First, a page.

Is It Time to Buy, Sell, or Hold? M&A Activity & the COVID Effect
Everything stopped — for a while. Amid the chaos of a worldwide pandemic, and along with the rise and fall recovery that is still our collective reality, printing industry mergers and acquisitions are back on track. According to those experts who specialize in M&A transactions, sales and purchases today are robust, though the experience of the past 18 months has adjusted perceptions and expectations for selling or buying printing businesses.
And while business today takes place in a changed world, the experts interviewed for this article maintain that the fundamental priorities are essentially the same. Sharing their firsthand experiences on today’s M&A playing field are: Mark Hahn, senior managing director at Graphic Arts Advisors; Paul Reilly, a partner at New Direction Partners; and Peter Schaefer, also a partner at New Direction Partners.
The Current State of Industry Activity
Given the state of the past 18 months, Hahn says, in general, M&A activity in the commercial printing segment has been steady, excepting March, April, and May of 2020. Deferred actions, he says, have largely been completed, and activity is taking place in all segments of the printing industry.
According to Hahn, the label manufacturing segment is currently “on fire,” a reality that is being driven by private equity roll-ups. As investors look for businesses in manufacturing, he says, packaging has become desirable — particularly in labels and flexible packaging. Hahn also expects activity to pick up in the folding carton segment.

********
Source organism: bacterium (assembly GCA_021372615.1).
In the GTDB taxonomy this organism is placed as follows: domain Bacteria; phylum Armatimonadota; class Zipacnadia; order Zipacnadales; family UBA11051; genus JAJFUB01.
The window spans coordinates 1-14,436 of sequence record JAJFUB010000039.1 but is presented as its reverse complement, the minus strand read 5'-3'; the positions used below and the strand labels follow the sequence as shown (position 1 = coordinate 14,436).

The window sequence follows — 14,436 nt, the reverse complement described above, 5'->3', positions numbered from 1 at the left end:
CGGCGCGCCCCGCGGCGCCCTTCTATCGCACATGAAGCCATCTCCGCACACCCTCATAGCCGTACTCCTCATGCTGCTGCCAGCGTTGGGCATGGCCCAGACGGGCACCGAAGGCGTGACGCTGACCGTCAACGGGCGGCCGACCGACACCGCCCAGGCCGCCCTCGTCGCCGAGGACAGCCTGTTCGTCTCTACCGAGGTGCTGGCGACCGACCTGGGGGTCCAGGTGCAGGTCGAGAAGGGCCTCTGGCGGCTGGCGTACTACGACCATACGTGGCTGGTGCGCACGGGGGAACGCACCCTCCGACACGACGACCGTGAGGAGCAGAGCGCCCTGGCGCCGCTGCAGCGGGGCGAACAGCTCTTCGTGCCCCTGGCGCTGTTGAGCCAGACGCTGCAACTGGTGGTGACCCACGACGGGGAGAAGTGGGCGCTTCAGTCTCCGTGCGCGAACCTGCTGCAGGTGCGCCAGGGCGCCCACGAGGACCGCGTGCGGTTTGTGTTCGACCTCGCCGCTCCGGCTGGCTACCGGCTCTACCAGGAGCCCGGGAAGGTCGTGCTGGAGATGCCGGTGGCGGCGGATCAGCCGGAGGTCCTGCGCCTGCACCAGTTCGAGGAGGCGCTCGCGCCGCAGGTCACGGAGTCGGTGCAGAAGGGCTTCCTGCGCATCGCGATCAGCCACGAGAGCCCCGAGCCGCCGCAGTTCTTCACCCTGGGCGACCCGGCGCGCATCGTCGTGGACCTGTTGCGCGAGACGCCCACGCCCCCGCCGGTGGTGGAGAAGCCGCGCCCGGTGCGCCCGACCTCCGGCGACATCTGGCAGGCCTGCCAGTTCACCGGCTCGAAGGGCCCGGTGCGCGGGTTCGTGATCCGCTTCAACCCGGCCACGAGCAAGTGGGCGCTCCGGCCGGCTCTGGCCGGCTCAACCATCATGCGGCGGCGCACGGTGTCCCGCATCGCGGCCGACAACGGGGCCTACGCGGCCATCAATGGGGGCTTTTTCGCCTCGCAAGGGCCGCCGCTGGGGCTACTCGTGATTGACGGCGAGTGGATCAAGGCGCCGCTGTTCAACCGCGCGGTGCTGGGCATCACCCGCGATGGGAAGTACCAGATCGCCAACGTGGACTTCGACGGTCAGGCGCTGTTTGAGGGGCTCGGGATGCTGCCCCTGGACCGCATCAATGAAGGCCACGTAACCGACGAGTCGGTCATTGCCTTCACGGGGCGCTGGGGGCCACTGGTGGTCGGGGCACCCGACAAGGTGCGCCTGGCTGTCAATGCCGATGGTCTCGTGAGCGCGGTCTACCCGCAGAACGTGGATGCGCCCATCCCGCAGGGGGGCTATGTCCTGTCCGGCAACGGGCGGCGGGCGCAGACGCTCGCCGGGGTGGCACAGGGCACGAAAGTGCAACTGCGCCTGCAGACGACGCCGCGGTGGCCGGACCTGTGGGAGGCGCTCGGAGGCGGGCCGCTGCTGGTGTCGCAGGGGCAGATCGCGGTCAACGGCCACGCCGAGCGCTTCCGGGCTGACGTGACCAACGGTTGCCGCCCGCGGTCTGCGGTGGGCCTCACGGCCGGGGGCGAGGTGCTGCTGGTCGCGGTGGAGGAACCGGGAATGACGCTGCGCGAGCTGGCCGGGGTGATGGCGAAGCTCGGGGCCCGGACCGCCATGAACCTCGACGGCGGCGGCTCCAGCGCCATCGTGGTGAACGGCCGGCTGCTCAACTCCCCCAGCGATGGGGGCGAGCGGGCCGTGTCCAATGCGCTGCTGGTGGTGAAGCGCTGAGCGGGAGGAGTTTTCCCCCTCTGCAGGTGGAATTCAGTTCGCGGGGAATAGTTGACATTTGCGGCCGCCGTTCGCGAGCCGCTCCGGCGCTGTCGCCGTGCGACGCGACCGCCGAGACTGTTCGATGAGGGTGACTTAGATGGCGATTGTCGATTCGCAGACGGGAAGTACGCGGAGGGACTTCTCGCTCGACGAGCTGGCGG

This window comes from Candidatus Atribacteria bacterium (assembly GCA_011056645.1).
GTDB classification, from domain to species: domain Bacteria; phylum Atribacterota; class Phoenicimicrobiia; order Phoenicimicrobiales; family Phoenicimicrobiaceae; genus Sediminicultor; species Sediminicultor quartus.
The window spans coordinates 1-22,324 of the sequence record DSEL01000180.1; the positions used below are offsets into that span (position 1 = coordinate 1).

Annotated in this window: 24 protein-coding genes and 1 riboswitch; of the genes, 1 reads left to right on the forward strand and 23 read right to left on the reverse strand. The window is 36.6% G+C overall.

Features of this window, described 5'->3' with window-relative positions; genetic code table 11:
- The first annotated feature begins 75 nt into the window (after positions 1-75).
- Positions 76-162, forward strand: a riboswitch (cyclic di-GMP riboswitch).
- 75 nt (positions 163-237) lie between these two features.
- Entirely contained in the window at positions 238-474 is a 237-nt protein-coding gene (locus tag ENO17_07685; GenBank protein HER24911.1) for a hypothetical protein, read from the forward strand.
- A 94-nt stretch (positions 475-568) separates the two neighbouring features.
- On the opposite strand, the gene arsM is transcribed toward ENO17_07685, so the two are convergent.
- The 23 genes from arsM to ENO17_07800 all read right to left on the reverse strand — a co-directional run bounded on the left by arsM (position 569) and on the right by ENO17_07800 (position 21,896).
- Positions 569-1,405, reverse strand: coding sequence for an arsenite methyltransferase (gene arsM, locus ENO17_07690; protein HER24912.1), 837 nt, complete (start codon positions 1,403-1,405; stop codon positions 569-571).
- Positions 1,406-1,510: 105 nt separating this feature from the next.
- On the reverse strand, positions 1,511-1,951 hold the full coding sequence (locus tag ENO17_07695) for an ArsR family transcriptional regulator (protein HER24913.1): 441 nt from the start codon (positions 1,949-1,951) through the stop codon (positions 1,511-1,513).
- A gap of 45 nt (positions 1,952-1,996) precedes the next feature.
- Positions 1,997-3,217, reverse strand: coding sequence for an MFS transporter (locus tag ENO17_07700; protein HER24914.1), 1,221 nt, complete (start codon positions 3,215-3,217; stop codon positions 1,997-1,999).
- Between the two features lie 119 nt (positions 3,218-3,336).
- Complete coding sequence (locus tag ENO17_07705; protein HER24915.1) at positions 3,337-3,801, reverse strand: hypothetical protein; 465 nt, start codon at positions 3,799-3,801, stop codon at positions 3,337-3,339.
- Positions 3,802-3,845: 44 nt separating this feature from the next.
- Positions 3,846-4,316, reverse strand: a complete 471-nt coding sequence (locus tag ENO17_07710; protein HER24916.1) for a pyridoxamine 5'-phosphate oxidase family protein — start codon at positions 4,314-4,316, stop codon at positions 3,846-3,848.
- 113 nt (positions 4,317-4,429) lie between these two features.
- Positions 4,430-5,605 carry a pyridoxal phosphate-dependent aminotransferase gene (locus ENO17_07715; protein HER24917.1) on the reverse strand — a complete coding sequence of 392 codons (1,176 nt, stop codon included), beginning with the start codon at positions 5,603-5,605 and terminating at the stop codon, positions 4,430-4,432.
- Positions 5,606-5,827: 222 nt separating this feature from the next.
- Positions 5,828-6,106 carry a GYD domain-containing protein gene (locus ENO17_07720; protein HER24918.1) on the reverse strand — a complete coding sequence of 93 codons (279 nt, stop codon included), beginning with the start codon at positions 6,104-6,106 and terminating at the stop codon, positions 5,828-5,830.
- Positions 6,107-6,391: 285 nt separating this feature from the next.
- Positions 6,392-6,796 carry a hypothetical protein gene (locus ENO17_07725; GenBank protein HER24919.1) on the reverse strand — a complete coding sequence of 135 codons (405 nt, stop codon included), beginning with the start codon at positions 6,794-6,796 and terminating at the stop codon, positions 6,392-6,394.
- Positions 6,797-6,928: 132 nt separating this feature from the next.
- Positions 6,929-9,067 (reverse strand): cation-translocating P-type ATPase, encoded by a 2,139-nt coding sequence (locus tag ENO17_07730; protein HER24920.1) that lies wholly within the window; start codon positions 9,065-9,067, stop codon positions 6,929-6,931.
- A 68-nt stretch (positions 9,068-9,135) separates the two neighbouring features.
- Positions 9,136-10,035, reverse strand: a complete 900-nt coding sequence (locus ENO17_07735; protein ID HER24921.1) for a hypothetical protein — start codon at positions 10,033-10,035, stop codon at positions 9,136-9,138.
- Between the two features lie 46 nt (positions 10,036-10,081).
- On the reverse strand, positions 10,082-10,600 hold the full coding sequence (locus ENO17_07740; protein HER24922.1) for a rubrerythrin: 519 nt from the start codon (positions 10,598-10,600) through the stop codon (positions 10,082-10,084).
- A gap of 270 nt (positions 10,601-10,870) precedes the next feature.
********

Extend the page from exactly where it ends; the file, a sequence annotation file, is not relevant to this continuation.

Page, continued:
Schaefer reports that “everything hit a brick wall” in early 2020, resulting in many M&A deals being put on hold. He says strategic buyers are back on track and showing strong interest. While companies saw top line declines during the height of the pandemic, Schaefer adds, the economic climate is still attractive, and interest rates remain low — great conditions for robust activity.
Speaking broadly about the printing industry, Reilly highlights variability in the amount to which certain sub-segments have come back from the pandemic. For instance, he points to the packaging segment as a current winner, while companies serving trade shows and live events have seen halting business and slow recovery. Two factors affecting M&A activity today, Reilly adds, are the end of PPP loans, which have served to bolster businesses, and concern over increases in the capital gains rate.